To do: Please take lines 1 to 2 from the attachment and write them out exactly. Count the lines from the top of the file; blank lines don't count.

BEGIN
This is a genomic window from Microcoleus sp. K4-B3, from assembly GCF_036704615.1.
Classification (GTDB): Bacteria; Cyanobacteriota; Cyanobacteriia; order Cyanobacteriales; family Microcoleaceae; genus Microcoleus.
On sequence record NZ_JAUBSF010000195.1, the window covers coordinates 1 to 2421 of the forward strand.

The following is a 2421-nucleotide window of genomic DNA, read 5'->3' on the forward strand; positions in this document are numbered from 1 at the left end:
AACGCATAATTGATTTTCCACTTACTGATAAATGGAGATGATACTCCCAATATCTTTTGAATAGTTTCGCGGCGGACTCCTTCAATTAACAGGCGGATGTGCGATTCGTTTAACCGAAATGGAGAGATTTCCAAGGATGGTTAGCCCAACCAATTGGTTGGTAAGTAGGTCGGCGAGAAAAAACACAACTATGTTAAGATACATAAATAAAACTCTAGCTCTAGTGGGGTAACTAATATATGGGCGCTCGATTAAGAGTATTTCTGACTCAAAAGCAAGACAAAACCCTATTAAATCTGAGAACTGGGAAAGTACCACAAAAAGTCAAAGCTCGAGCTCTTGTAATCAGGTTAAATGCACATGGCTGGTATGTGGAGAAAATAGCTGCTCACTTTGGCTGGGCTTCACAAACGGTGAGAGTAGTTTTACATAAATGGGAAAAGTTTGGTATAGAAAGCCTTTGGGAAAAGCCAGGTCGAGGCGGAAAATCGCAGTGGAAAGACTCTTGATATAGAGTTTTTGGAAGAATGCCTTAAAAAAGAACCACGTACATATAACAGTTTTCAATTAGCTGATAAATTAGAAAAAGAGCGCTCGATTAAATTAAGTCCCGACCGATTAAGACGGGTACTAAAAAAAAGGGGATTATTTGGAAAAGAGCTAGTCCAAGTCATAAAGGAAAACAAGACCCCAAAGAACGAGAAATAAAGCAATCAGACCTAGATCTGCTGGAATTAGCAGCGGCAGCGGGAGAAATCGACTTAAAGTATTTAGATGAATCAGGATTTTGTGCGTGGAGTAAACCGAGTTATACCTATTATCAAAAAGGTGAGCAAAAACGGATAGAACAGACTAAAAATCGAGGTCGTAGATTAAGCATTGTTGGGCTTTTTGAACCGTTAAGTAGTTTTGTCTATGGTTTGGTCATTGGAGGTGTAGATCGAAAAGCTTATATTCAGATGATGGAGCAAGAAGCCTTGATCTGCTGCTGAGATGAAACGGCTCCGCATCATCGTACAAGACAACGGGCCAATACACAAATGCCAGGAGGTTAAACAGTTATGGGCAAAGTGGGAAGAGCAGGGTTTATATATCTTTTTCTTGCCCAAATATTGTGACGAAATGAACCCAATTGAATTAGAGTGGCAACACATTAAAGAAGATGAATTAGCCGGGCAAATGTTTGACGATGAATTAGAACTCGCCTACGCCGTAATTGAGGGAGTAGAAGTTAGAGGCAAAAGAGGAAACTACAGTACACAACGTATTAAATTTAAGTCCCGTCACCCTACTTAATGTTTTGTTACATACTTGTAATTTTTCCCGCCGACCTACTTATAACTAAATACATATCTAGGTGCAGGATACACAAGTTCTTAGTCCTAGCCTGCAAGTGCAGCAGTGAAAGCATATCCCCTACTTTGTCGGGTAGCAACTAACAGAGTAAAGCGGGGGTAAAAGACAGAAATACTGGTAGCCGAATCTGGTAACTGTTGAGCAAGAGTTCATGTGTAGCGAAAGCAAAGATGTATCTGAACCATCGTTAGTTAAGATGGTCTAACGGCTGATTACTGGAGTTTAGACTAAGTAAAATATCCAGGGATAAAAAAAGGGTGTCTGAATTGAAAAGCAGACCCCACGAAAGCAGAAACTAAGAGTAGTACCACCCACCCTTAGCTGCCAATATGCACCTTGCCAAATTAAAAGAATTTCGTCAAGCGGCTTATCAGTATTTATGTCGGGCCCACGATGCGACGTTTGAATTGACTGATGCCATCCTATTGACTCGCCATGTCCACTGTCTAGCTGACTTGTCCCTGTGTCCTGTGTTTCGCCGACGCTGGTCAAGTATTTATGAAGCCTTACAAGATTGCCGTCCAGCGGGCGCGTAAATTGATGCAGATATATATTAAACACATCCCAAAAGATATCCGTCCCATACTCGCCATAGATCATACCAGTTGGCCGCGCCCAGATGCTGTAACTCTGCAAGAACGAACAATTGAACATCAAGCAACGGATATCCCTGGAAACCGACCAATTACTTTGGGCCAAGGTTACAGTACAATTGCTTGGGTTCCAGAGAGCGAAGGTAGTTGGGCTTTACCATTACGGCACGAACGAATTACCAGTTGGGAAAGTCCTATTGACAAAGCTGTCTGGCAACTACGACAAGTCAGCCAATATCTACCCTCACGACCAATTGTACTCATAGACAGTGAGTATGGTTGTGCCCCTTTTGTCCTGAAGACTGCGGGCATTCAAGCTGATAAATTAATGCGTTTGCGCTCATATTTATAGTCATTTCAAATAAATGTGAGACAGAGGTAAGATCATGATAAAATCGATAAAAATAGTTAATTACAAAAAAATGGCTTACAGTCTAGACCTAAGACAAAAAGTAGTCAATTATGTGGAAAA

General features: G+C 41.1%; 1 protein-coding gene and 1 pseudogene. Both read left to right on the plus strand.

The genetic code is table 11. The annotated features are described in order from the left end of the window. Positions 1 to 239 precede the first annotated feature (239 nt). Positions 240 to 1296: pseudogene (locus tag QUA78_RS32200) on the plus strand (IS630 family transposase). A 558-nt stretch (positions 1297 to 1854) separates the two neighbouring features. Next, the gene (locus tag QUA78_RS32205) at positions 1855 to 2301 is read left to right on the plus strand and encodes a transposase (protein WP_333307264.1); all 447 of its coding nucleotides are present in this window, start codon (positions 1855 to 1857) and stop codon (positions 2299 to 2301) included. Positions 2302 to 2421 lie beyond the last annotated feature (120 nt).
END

This is a genomic window from Microcoleus sp. K4-B3, from assembly GCF_036704615.1.
Classification (GTDB): Bacteria; Cyanobacteriota; Cyanobacteriia; order Cyanobacteriales; family Microcoleaceae; genus Microcoleus.